Protests over Offloading of Imams

Washington, DC: America can't become a country so locked by fear that those who unfurl a prayer rug automatically become suspects, warns the Washington Post in an editorial published last Wednesday.
And the Post is not alone in rejecting what it describes as `a scary possibility’.
Jewish rabbis and Christian ministers joined Muslims in Washington last week to protest the expulsion of six imams from a US Airways flight because they prayed in public before boarding a plane.
The rabbis and ministers watched encouragingly as a group of Muslims prayed at the Reagan National Airport in Washington to reject the impression that Muslim could no longer hold group prayers at American airports. Later, Imam Omar Shahin; Ibrahim Ramey, Director of Civil and Human Rights with the Muslim American Society; Rev Walter E. Fauntroy of the National Black Leadership Roundtable; Mahdi Bray, Director of the Muslim American Society; and Rabbi Arthur Waskow of the Shalom Center in Philadelphia staged a `pray-in’ demonstration at the airport and demanded an apology from US Airways.
The Muslim Public Affairs Council filed a complaint of `racial profiling’ with the US Transportation Department. The Homeland Security Department's Office for Civil Rights and Civil Liberties said it was also investigating the incident.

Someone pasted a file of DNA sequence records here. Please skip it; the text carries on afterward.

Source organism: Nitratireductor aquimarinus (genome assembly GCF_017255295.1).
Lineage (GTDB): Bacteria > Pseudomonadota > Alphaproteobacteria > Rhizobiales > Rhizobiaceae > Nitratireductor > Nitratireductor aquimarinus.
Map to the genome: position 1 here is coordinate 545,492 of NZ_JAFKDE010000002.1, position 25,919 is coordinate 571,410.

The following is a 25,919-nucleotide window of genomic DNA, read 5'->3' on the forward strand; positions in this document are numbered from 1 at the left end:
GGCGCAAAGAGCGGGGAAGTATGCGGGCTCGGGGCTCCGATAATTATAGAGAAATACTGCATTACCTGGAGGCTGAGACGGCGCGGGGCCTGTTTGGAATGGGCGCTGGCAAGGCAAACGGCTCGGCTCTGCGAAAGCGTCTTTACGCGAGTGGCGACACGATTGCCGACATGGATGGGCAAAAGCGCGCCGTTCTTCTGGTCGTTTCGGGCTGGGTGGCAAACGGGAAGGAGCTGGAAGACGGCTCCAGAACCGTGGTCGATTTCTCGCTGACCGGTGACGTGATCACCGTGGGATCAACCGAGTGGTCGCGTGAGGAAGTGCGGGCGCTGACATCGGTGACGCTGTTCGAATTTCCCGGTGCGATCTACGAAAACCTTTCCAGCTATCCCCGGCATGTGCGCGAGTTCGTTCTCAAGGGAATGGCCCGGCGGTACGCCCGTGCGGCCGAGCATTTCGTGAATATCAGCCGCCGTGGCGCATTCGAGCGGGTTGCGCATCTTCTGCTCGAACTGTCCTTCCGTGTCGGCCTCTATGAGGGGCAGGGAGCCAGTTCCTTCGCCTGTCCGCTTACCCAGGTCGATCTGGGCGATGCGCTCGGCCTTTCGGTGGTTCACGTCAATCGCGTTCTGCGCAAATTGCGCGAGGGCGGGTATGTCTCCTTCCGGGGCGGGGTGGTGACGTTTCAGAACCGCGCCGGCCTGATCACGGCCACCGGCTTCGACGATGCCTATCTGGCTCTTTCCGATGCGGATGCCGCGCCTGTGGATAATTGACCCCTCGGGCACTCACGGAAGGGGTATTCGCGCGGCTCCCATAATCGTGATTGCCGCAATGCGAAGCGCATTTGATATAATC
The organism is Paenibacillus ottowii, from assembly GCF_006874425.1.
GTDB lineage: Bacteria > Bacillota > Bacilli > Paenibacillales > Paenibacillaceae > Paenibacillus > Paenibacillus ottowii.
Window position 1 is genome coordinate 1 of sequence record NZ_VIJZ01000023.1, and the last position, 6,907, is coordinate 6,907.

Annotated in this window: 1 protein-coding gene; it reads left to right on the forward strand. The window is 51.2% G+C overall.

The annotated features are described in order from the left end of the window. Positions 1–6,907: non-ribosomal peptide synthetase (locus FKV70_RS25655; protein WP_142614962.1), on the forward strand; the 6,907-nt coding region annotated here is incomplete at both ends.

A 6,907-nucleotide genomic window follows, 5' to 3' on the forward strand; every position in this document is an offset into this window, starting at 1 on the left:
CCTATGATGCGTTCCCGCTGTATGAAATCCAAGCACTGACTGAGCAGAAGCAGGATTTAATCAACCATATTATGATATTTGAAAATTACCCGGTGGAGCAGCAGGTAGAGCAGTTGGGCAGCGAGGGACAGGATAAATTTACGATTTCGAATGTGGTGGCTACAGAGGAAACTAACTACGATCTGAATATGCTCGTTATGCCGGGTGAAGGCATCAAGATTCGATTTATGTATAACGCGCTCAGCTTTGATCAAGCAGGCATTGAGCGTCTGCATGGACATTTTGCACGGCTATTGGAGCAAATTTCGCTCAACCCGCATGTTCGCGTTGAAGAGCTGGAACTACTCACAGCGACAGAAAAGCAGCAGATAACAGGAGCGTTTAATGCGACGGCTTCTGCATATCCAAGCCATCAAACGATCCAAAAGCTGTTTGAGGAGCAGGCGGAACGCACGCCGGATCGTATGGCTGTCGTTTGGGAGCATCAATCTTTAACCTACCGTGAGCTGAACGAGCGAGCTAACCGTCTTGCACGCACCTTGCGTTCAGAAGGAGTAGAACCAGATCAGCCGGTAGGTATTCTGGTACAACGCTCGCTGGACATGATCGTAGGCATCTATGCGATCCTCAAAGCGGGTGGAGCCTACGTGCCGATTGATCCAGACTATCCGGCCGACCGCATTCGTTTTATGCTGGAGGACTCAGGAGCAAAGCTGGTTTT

Imam Omar Shahin, one of the six imams detained last Monday at the Minneapolis-St. Paul International Airport, said they hadn't done anything suspicious.
The imams, who were returning from a religious conference, had prayed on their prayer rugs in the airport before the flight. After they boarded the plane, a passenger passed a note to a flight attendant, saying he thought their behavior was suspicious. The men were taken off the airplane, handcuffed and questioned. “It was the worst moment in my life,” Imam Shahin said.
US Airways Group Inc spokeswoman Andrea Rader defended the action. “We're sorry the imams had a difficult time, but we do think the crews have to make these calls and we think they made the right one,” she said.
The Washington Post, however, felt that the airline and the authorities who detained the imams had questions to answer. “Answers to these questions might help explain the airline and official actions, even if they do not end up justifying those actions. Were they switching seats suspiciously? Did the imams have round-trip or one-way tickets? Did the men ask for seat-belt extenders, and if so did they give any reason?”



Editor: Akhtar M. Faruqui
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